Teachers Respond to Tardies


Angel Brown

Admission slip marked for a tardy.

The 2020-2021 school year has been one of fluctuating school presence, students constantly move in between being in person and being online, and this has caused a lot of disregard towards tardies and absences.

Students have been showing up late to class more than in previous years, and it’s not always easy for them to get away with it.

“I have had some students try to lie to me about why they are late,” English teacher Ashlyn Pennington said. “They claim to be talking to a teacher or an Assistant Principal. I always tell them to go and get a pass from them or tell them that I’m going to call and ask the person/principal. If they are telling the truth, they are fine with me calling or going and getting the note; if they are lying, they always come back with a tardy.”

On the other end of the spectrum, some teachers don’t do much about it because it has been an odd year.

“I have dealt with a lot of tardies, but for the most part I kind of just let them go,” OnRamps history teacher Eddy Prather said. “There are all kinds of reasons nowadays with there being a pandemic going on. If they’re signed up to be in person, then they need to be in class, but because of all of the excuses, I’ve stopped counting them absent as well.”

The tardy policy doesn’t seem to be mentioned very often, and teachers aren’t always aware of how to handle tardiness.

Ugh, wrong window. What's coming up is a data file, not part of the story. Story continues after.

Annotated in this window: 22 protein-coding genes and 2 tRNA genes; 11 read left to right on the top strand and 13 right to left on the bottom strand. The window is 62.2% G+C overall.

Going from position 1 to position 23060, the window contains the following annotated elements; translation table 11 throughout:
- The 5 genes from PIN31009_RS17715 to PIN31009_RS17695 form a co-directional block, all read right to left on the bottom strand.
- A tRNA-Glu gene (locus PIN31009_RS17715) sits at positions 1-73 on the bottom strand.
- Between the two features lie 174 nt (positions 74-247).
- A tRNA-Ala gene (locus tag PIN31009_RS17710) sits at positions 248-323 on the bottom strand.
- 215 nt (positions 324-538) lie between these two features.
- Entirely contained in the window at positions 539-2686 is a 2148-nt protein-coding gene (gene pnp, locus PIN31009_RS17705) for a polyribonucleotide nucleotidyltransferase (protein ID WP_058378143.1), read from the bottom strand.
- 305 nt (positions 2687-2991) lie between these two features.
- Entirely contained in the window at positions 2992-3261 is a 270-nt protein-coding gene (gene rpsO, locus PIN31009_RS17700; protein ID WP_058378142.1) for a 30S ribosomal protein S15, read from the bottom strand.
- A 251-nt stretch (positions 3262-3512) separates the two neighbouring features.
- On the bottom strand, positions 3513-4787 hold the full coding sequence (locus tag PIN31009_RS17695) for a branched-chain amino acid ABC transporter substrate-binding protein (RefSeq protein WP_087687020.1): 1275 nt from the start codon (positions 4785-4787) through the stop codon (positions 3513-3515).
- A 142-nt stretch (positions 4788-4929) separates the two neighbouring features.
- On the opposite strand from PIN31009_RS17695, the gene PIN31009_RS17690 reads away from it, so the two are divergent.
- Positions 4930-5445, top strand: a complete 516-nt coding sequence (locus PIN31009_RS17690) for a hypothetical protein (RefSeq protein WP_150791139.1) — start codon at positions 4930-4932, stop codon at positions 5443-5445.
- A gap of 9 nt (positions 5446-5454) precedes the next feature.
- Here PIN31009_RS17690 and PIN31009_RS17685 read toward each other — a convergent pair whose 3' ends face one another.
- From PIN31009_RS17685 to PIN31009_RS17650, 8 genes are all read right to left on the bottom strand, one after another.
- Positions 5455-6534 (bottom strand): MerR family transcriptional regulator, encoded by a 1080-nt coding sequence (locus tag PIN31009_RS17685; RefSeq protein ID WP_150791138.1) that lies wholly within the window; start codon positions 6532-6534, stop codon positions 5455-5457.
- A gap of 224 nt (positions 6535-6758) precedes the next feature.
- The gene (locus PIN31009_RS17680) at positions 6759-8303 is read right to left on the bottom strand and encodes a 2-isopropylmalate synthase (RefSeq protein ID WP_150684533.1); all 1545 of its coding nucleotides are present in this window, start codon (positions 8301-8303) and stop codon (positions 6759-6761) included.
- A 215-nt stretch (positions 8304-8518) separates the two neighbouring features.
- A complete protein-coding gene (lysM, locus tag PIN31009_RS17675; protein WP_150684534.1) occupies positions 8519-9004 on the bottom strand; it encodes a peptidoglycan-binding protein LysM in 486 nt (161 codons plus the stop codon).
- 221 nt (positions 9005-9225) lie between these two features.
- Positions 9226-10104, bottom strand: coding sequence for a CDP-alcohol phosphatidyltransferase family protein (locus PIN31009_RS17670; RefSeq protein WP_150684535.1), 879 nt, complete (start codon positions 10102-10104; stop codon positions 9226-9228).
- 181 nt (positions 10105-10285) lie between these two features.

“If we’re going to be brutally honest, because it’s my first year here and there was so much going on, I kind of forgot to ask what the tardy policy was,” algebra teacher Holly Andrews said. “But there is a set group of kids that I think are tardy just because they know I haven’t done anything with it in the past, but for the most part, I feel like people are pretty respectful of class time.”

Class time is important, so oftentimes teachers would rather them sit down and start class rather than spend time to get a pass.

“It [sending a student for a tardy slip] depends on how far past the bell it has been,” chemistry teacher Shayna Reasoner said. “If they show up less than a minute after the tardy bell, I usually just let them come on in. I’d rather them be in class and have that class time than spending the time walking down there to get a slip.”

Next year will be different with absences and tardies, and teachers plan to crack down and control the situation better.

“I think moving into next year, this year has been a lot of grace given across the board,” English teacher Denise Fuller said. “And now they’re having to crack down because we’re getting emails and stuff about making sure we’re writing passes for everything. I feel like we need to reset next year and be consistent.”